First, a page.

Which reminds me, he asked me yesterday if I saw the movie. He didn’t say which movie but I quickly assumed he’s referring to Eat, Pray, Love so I said yes. Are there other movies about Bali? Or Ubud? He went on saying he will be spending a few days in the Gili Islands before going back to Brazil. The Gilis, specifically the Gili Meno island, was where Liz went to after her two trips to Bali. I…what is he? Divorced? Getting over someone or something?
I know very little about him. I don’t know what he does for a living or his last name but I know he doesn’t like football, that he’d rather be somewhere else during the World Cup, if only flights were cheaper. AND he’s got a German poem tattooed on his left upper arm. It’s making me crazy!
I never saw him pass me after I turned right on Jalan Raya.
The Hindu gods are…I don’t know, full of antics.
28 April 2014. Third Night in Ubud. Frangipani Bungalows, trying to sleep early.
I literally signed up for torture when I booked the cycling tour.
The guide arrived at Sri Bungalows at 7:15am, 15 minutes earlier than pick-up time.¹ I decided to skip breakfast when, at 7:20, I was still waiting for my banana pancake to be served. While on our way to pick-up the other tourist, the Brazilian beefcake, I started munching on my baon, a pack of white cheddar Bread Pan crackers which I brought from the Philippines. I was afraid I might pass out while cycling around town so I force-fed myself with it.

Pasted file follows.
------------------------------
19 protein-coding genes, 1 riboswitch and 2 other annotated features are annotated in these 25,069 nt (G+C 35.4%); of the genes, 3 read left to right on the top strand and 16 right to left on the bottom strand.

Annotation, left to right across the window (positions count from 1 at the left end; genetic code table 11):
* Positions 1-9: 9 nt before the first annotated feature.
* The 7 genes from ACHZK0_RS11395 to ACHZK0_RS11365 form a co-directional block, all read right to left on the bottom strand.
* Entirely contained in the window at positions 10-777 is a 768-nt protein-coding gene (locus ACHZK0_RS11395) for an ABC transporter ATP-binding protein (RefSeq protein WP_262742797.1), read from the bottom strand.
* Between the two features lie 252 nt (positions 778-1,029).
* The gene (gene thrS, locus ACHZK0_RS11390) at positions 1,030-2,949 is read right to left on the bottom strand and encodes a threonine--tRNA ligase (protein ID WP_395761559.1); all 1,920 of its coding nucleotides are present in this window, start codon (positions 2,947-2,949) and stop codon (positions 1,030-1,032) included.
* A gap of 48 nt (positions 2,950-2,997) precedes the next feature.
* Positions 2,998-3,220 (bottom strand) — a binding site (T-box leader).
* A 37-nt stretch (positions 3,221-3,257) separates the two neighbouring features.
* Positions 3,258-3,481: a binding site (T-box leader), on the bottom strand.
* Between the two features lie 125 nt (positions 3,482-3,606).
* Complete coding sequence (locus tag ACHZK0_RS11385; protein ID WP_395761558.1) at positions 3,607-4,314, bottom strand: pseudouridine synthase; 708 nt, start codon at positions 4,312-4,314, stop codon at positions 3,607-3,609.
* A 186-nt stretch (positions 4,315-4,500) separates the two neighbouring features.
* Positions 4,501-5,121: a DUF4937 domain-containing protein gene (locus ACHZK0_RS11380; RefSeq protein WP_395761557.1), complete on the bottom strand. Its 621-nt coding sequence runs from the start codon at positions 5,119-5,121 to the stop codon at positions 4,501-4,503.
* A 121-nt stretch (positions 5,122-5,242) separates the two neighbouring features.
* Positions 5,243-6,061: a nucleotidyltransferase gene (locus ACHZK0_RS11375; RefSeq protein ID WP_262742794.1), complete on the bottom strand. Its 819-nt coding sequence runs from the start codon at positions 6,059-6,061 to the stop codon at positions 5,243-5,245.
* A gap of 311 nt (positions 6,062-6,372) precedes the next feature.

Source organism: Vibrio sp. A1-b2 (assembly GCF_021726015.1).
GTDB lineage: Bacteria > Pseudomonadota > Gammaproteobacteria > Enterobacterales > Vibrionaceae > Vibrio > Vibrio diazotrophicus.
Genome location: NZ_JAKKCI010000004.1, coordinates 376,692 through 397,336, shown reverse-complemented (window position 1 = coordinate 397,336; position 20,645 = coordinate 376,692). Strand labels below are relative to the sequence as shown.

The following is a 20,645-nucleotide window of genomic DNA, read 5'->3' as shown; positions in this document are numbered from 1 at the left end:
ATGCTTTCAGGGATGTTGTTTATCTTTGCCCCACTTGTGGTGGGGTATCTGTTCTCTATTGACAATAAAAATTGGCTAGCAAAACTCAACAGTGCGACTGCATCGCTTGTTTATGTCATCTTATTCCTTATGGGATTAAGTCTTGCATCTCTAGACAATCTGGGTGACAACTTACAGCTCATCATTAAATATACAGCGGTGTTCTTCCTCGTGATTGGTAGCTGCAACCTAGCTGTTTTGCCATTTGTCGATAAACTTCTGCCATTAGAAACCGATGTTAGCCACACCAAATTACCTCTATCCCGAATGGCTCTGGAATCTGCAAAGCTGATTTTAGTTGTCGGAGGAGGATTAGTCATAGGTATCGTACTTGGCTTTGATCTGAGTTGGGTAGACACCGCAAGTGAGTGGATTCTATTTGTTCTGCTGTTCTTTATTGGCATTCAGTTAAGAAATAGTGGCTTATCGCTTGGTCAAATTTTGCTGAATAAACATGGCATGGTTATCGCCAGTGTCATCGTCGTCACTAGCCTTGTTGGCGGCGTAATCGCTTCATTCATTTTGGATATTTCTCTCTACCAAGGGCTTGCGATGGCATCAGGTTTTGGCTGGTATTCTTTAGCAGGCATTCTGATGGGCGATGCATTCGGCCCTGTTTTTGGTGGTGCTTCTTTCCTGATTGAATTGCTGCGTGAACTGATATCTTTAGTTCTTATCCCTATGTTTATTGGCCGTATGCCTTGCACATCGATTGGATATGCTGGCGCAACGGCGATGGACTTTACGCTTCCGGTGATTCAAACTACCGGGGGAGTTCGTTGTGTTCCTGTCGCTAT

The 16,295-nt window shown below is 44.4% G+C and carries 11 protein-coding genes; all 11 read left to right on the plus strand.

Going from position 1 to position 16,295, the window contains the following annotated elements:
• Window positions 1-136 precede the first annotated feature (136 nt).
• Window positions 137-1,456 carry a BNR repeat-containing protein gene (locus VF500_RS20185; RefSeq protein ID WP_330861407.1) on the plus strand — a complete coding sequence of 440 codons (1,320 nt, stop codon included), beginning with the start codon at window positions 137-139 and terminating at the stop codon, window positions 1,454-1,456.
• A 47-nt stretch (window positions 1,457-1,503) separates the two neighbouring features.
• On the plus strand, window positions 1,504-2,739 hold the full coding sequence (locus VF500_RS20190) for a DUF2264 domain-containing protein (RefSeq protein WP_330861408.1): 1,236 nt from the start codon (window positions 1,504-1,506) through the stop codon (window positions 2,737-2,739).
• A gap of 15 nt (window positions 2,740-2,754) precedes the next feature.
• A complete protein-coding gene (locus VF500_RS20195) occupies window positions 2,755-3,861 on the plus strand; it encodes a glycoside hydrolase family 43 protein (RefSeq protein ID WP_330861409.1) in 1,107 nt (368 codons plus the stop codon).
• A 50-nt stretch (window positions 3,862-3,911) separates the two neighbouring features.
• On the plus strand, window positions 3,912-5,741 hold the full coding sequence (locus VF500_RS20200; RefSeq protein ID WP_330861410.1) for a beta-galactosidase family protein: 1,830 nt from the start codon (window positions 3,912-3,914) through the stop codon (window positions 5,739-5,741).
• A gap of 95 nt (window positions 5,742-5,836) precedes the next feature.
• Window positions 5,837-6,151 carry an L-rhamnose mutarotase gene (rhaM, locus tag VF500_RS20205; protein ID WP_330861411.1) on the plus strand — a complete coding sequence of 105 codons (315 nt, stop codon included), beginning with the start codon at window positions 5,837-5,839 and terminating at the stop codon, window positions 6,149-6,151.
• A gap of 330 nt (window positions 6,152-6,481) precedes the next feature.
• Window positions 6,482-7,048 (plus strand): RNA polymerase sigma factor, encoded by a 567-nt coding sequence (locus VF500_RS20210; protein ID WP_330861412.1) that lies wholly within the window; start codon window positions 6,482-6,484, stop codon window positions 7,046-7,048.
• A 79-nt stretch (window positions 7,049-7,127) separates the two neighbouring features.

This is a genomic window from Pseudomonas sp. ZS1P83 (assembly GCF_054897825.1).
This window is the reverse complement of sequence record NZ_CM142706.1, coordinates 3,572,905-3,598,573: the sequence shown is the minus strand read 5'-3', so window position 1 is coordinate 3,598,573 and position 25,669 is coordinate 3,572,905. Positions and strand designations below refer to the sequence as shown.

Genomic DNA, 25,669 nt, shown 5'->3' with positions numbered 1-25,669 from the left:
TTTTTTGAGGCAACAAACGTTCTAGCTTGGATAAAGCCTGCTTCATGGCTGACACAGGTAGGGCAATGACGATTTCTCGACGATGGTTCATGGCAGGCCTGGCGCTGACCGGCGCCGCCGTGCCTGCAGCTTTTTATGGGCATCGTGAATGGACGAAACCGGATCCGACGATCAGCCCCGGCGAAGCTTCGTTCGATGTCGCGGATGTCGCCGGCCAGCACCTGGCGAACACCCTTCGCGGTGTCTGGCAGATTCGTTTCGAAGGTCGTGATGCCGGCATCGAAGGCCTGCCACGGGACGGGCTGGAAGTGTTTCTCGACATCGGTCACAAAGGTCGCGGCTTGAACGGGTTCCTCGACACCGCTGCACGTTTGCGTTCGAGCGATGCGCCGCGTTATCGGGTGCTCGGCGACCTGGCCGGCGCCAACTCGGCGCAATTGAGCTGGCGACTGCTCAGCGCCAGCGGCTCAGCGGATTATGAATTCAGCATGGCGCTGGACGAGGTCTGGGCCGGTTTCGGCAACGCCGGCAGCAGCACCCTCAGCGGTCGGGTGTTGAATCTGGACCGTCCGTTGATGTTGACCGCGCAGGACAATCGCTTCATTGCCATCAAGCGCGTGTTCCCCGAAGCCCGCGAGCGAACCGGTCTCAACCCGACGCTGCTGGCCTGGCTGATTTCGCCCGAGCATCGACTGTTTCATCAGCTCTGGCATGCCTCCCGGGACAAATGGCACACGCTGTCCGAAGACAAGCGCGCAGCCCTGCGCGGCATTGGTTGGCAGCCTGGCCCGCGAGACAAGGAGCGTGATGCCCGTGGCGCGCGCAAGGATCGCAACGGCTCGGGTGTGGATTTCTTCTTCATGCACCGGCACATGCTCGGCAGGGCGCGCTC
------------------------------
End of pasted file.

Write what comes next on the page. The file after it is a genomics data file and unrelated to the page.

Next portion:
When the other tourist got in, our guide, Gede, announced we’ll be having our “breakfast with a nice view” first before biking. Good. I forgot breakfast was included in the package then put back the crackers to my bag discreetly.
It’s all pancake on the breakfast menu. I ended up choosing pineapple pancake and paired it with pineapple juice. Coffee was also served. It was the first time I had kopi Bali without heavy cream or milk and it tasted like my favorite Kalinga coffee from the Philippine Cordilleras. I didn’t finish it off, though. A rumbling tummy demanding for a toilet break during biking hours was not among my plans.